The Scots’ starting point was in the limitations imposed by human nature on what the scholar could know, and the advantages to the scholar of being the same sort of being as the subject of his study. According to David Hume, “In pretending therefore to explain the principles of human nature, we in effect propose a compleat system of the sciences.”6 It was probably impossible to account for, or to justify, such basic human notions as causality, morality, fellow feeling, and desire for wealth, but their effects and expressions in particular circumstances could be analyzed. Adam Smith analyzed two of these fundamentals of human nature, wealth-seeking and the sense of morality, in separate books, and evidently saw the two as equally important in explaining human behavior.
The relative neglect of the Scots, compared to Marx, Freud, etc., is a general problem in the teaching of the liberal arts and sciences. Academic discussions of wealth or social stratification, for example, commonly refer to Rousseau as a source or a model of thinking. In truth, Rousseau’s understanding of these phenomena amounts to hardly more than a polemic against private wealth or any inequality of condition. By contrast, Rousseau’s contemporary, John Millar of Glasgow, treats the same subject in The Origin of the Distinction of Ranks (1778) in a sober, scholarly fashion. Millar discusses the status of women and the authority of the father, the chief, the sovereign, and the master. He cites examples from the historical and ethnographic literature, discusses what he took to be the universals of human nature, and traces their expression in different stages of cultural evolution. The contrast with Rousseau’s polemics and uncontrolled speculation is striking, and very much to Millar’s credit.
The most important subject with which the Scots grappled was the “commercial society,” or “great society,” as Adam Smith called it, then emerging in Western Europe, characterized by social and geographical mobility, personal freedom, the market economy, international trade, and unprecedented growth of wealth.7 This way of life was just beginning in their era, and we cannot look back through the lens of time and expect them to have been able to grasp fully its implications and consequences. Some of them had firsthand knowledge of the tribal, clan, and village society of the Scottish Highlands, and their appreciation of the contrast with the emerging commercial society gave some acuteness to their analysis. They tried to understand the new society as the latest stage of cultural evolution, undergirded by the commonalities of human nature and clearly in continuity with the past, while also reflecting a breakthrough in social life. Their most successful efforts were devoted to analyzing the production of wealth, as in the works of Hume and Smith. As with all issues concerning human behavior, the Scots were not uniform. Adam Ferguson, while a supporter of the market economy, expressed considerable reservations about the corrupting and enervating effects of wealth, a common view in the eighteenth century that Hume did not share.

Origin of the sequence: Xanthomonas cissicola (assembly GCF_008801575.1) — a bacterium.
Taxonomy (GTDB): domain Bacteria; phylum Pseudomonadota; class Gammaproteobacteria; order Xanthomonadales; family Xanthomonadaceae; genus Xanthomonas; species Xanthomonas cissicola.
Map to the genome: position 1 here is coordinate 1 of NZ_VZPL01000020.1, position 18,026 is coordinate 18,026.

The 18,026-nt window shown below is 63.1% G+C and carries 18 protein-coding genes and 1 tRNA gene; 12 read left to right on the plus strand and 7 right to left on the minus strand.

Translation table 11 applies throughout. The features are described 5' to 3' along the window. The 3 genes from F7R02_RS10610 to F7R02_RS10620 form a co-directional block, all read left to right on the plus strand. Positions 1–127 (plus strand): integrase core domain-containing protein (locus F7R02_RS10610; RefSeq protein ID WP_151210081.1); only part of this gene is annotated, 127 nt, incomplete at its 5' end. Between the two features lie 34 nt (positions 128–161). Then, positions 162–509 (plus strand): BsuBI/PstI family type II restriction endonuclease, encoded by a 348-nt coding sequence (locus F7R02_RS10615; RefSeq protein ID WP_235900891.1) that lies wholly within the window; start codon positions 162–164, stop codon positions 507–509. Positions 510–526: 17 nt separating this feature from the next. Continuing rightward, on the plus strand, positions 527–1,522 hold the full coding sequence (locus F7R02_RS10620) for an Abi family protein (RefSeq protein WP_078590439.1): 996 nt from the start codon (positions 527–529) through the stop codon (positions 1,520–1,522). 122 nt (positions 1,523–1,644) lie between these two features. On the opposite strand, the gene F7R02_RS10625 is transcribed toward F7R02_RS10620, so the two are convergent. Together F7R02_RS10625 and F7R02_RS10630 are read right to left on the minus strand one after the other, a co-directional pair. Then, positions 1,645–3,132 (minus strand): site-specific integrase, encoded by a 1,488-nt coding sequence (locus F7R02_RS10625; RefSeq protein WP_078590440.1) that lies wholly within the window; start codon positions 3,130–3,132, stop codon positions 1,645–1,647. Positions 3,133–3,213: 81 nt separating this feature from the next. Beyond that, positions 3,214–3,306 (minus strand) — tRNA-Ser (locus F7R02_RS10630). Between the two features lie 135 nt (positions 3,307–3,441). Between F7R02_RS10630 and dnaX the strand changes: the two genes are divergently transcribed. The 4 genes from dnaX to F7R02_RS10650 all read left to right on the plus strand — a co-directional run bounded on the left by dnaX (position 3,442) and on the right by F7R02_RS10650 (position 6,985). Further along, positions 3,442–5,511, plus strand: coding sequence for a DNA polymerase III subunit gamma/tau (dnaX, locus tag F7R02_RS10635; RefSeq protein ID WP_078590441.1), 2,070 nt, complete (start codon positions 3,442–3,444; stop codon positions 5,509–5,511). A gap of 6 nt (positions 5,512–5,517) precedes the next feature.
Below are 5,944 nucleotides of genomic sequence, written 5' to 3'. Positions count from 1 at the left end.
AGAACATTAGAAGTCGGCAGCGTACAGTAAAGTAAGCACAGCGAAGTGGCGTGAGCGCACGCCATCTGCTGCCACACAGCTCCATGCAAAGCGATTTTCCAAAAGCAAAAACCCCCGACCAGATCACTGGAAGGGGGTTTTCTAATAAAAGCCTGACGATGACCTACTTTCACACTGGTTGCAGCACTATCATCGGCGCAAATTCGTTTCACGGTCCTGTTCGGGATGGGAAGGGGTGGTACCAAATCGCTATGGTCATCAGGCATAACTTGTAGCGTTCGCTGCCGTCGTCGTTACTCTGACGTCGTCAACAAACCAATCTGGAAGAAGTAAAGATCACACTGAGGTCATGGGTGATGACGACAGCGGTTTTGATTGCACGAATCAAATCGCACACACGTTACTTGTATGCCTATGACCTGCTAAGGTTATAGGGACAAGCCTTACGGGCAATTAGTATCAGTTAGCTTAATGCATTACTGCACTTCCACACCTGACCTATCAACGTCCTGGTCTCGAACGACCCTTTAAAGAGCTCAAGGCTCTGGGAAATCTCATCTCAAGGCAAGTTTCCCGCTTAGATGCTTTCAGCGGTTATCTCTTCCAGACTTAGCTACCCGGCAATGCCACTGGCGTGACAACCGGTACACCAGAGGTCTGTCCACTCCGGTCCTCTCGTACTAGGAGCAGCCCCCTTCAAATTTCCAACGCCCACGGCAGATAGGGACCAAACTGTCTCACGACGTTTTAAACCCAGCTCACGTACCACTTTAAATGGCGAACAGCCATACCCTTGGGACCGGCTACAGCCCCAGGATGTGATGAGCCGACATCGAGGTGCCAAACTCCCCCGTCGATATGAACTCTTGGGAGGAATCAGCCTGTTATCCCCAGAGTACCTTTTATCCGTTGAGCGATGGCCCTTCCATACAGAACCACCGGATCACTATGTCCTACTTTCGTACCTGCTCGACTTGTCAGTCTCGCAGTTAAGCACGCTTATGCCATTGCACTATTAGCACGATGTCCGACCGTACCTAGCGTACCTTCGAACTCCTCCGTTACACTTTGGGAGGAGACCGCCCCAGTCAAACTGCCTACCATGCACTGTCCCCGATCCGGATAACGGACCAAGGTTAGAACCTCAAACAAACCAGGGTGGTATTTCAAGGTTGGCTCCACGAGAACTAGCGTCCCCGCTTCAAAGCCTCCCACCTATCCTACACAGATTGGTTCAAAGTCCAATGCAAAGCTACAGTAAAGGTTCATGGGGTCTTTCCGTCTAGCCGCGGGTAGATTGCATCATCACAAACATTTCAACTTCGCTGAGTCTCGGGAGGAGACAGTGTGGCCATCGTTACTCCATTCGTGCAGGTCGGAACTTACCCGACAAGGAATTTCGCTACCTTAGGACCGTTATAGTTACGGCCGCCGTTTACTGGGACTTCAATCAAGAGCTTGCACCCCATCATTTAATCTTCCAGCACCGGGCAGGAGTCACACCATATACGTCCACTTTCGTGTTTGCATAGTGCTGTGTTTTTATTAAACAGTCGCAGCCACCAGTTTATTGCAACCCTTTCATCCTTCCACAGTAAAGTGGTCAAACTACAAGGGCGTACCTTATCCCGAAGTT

Apart from their technical economic theories, the Scots attempted to analyze commercial society in terms of personal liberty, property, justice, and the virtues and vices (such as corruption) that were recognized by their contemporaries. They do not appear to have appreciated the extent to which their world was about to be transformed by an extraordinary increase in wealth and by a form of association in which strangers with radically divergent ethnic backgrounds were drawn together into a worldwide relationship of impersonal cooperation and trust. Even with these limitations, however, their accomplishments in analyzing commercial society far exceeded the invective of Rousseau and Marx.
The Scots’ perspective on their own society, while frequently critical, was scholarly, urbane, and temperate. It presents a strong contrast to the debunking and vilifying character of the analyses by Marx, Nietzsche, Freud, and Sartre that are so popular with contemporary academics. This contrast in temperament is a critical contribution that this school of thought can make to a liberal arts and sciences education.
Twelve Theories of Human Nature is a valuable and instructive book, both for what it says and for what it does not. Stevenson, Haberman, and Wright have undertaken an extraordinarily important enterprise, namely to summarize adequately and fairly a great variety of views of human nature, in a manner appropriate for an undergraduate college audience. In the final chapter, they attempt a synthesis structured by such dualities as theism versus secularism, and free will versus determinism. I have no objection to such a synthesis, but it seems that the authors have missed an obvious philosophical system in which these dualities could be reconciled: the philosophy of natural law. That philosophy can accommodate man’s rational and irrational natures, his evolutionary background as a vertebrate, mammal, and primate with unique intellectual powers, and his capacity for a shared symbolically-based body of knowledge that is not confined to any individual and can be communicated throughout the entire species. In this system, Aristotle and Darwin can be reconciled8 and it should be possible to incorporate the legitimate insights of other philosophical systems.